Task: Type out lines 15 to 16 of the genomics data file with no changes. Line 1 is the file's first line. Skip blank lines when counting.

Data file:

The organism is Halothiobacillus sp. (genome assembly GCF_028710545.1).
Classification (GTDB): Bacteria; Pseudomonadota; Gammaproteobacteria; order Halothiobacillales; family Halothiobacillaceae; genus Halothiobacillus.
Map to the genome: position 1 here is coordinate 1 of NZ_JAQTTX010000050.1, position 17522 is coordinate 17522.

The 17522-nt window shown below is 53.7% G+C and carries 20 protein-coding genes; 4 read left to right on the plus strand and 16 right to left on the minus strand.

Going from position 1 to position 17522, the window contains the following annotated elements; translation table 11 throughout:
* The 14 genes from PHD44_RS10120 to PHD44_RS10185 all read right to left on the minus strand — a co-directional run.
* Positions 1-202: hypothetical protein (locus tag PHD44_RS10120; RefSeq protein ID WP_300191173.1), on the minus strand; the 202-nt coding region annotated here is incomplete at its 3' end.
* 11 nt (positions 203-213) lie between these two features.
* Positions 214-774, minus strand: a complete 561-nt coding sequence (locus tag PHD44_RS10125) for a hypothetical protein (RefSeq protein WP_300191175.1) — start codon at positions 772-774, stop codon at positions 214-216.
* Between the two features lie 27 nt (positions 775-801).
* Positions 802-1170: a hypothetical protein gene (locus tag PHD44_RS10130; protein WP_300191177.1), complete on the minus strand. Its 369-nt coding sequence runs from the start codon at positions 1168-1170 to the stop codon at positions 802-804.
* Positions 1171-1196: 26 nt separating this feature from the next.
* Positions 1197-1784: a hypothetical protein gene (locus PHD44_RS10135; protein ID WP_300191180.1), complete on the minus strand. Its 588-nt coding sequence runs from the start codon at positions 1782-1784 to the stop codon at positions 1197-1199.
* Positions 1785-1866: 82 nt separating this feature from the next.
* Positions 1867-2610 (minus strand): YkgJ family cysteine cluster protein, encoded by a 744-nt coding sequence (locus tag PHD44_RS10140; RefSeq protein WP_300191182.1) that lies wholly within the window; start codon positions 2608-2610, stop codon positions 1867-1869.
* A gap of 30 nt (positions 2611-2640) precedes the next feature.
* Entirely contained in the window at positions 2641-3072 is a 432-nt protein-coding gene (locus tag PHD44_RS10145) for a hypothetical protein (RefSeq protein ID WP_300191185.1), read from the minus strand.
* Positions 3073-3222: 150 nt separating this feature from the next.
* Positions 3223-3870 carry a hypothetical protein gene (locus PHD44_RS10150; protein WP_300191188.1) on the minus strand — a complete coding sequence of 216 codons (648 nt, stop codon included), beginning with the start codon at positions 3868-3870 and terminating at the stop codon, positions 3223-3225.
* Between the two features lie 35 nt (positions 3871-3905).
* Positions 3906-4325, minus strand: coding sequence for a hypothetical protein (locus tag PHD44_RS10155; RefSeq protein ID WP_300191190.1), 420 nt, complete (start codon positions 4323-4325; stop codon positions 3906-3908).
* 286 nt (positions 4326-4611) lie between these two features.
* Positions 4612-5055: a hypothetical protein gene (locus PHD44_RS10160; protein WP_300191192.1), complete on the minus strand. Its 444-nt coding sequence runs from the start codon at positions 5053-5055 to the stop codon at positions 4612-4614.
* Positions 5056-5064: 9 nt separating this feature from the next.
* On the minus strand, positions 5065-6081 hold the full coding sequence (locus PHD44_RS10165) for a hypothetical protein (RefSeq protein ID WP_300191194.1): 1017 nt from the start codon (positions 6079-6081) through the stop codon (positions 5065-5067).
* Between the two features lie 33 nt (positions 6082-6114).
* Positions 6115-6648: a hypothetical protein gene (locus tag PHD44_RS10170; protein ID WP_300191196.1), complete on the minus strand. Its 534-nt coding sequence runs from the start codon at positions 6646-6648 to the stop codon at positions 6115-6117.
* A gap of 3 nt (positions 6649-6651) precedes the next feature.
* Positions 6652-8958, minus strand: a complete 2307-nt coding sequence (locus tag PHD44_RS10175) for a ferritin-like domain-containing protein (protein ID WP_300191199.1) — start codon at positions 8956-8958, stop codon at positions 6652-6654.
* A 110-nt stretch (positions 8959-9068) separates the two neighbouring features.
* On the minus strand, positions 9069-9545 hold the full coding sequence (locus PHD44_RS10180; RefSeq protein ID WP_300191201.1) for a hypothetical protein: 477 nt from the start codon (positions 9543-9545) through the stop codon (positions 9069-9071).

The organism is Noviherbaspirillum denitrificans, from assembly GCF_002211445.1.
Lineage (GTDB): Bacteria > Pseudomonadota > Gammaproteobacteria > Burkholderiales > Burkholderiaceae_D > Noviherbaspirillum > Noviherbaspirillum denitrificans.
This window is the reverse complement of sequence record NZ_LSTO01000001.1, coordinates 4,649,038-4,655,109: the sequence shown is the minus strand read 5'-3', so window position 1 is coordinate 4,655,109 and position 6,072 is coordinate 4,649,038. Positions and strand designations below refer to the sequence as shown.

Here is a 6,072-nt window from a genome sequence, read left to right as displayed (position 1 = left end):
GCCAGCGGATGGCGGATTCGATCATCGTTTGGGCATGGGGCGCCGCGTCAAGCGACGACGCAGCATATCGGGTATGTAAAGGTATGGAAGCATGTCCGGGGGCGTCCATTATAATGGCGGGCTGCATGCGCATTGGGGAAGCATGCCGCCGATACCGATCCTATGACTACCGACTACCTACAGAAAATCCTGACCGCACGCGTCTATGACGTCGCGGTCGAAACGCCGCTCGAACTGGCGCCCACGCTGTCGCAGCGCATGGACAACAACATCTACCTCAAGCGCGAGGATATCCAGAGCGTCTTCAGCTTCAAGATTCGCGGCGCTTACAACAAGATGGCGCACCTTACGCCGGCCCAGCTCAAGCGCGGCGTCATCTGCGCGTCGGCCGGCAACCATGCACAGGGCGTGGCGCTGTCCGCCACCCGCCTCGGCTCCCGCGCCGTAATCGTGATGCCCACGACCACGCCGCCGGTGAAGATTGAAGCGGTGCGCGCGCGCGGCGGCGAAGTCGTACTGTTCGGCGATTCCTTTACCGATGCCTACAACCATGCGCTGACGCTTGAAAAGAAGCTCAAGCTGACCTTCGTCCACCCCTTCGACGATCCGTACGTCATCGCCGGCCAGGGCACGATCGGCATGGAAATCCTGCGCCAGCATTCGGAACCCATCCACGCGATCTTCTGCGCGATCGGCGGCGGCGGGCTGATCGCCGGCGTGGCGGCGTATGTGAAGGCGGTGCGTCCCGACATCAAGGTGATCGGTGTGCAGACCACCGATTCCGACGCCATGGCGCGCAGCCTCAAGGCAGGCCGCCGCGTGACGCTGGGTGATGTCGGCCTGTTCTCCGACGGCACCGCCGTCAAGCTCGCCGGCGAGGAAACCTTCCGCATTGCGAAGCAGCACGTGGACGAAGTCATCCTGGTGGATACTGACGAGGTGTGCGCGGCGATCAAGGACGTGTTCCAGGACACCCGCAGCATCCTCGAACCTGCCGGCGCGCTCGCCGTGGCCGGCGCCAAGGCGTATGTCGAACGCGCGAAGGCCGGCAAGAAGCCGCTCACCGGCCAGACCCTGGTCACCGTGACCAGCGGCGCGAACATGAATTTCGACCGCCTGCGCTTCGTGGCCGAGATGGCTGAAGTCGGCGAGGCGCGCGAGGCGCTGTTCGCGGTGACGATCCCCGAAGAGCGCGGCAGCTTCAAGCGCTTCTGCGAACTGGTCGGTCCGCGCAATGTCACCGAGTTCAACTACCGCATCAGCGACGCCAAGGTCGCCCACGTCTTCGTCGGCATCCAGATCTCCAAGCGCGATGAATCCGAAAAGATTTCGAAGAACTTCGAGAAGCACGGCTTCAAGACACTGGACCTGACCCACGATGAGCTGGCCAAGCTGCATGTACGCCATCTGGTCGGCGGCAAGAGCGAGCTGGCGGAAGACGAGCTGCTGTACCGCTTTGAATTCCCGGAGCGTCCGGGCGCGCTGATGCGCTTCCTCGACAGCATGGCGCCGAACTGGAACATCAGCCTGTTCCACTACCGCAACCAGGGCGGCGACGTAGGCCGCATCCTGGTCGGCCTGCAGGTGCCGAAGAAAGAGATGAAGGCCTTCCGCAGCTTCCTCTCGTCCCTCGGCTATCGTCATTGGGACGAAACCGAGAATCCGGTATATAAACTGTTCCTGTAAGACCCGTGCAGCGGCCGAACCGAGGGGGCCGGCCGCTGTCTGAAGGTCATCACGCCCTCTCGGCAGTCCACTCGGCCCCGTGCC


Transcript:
* Positions 1867-2610 (minus strand): YkgJ family cysteine cluster protein, encoded by a 744-nt coding sequence (locus tag PHD44_RS10140; RefSeq protein WP_300191182.1) that lies wholly within the window; start codon positions 2608-2610, stop codon positions 1867-1869.
* A gap of 30 nt (positions 2611-2640) precedes the next feature.